Archive for Wednesday, July 7, 2010

Black Hills Energy touts benefits of efficiency program

The company had an opening meeting today to talk about the proposed increases.

July 7, 2010


Fewer than a dozen Black Hills Energy customers showed up for Tuesday night’s public hearing in Lawrence.

The meeting was the first of six to take place throughout the state. The Kansas Corporation Commission is gathering input from residents regarding a proposed cost increase for natural gas customers. Black Hills Energy provides natural gas service to the Lawrence area.

On March 31, Black Hills Energy filed an application with the KCC requesting permission to implement a new energy-efficiency cost-recovery surcharge. The company estimates that it will cost close to $2.5 million a year, over a five-year period, to provide energy-efficiency programs to its customers.

The programs are designed to help residents and businesses consume less energy. For example, a homeowner could receive a rebate from Black Hills Energy by purchasing an energy-efficient furnace. Also, the company is offering free in-home audits to help customers identify areas where they could make changes in their home that would save on natural gas costs.

The average residential customer would pay about $13 more per year the first year. That amount could increase to more than $25 by the fifth year of the program.

Matt Daunis, director of energy efficiency for Black Hills Energy, addressed the group at Tuesday’s public hearing. He provided an outline of potential savings for customers. He said special programs would be available for low-income families and organizations such as Habitat for Humanity.

Daunis said a residential customer could save as much as $1,650 through rebates.

Niki Christopher, an attorney who represents The Citizens’ Utility Ratepayer Board, said at the hearing that few residents would reap the benefits of these programs and most would simply have a higher utility bill.

“Not all customers want to pay for energy efficiency that doesn’t save them money,” Christopher said.

She told the group that about 18,000 out of 97,000 Black Hills Energy customers would benefit, with the majority paying for the rebates and other incentives.

“Believe me, we’re going to be buying these programs from the utilities,” Christopher said.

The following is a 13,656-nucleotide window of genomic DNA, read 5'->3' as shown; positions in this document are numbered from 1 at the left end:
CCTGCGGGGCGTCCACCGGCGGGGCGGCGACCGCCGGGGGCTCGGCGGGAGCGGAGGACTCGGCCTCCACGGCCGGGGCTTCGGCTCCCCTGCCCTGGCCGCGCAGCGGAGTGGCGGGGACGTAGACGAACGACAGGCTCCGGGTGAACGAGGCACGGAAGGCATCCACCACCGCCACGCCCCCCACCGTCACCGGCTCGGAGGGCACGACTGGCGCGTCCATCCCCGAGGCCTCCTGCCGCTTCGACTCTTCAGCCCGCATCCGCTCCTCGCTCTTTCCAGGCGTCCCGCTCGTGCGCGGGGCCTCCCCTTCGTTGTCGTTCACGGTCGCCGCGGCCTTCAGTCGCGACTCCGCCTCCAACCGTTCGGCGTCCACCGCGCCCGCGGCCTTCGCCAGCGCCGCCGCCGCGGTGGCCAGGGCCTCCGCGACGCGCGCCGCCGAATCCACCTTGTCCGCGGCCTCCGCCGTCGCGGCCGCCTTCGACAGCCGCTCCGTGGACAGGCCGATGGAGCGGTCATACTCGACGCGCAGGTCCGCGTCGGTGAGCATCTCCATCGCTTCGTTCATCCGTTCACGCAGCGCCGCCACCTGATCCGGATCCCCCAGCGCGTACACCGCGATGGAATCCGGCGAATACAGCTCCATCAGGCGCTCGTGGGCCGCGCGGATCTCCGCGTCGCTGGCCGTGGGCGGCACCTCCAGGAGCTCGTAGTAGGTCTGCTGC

Two residents addressed officials at the public hearing. Each had concerns that their bills would increase without any benefit to them.

The KCC will conduct other public hearings in Wichita and Dodge City. Video conferencing will be available in Goodland, Garden City and Liberal.

Public comments will be collected through Sept. 2. An evidentiary hearing on the proposed cost increase will be Sept. 13.

Comments may be sent to the KCC through e-mail at, by mail at KCC Public Affairs and Consumer Protection, 1500 S.W. Arrowhead Road, Topeka, KS 66604, or by phone at 800-662-0027.


Ken Lassman 7 years, 9 months ago

So this is an open question to David Springe and CURB members: you are supposed to be supporting energy efficiency programs that help customers save energy and don't cost an arm and a leg. If you don't like the cost-benefit ratio of this program, give some examples of programs that end up cutting energy use that you DO like better.

And I'm talking about helping ALL consumers, including poor folks who don't have the cash to fork over to even buy a new hot water heater. Those are the folks who need the help the most, and if this program helps 18,000 folks do that, then in my book it's a good start. Sounds like the program can expand if the demand is there--so show me a better program cost-benefit wise that does as much for the residential and low income consumer.

jafs 7 years, 9 months ago

A government funded tax program, which exist, would be better, in that we're not paying for guaranteed utility profits.

And, the easiest way to lower utility use and bills is to simply conserve, which anyone can do.

George Lippencott 7 years, 9 months ago

Well, once again I am humbled by my failure to clearly state what I meant. I was one of the public speakers last night. I support energy efficiency and I belive that CURB does also. The issue is not energy efficiency. Income transfer programs that move money from all rate payers to the low income side of the spectrum already exist. Remember all the utility is doing is taxing people to fund incentives to encourage that which is already economically favorable to the consumer. Just how much profit shoud we pay them to do that? Profit is the real question.

Centerville 7 years, 9 months ago

Our state utility regulation has slipped the bounds of rationality. The best conservation occurs naturally with people know how much they are paying per unit and adjust their budgets accordingly. Making some people pay for someone else's "free" in-home audits and rebates and insulation is going 180 degrees in the wrong direction. We can't get a new KCC soon enough.

George Lippencott 7 years, 9 months ago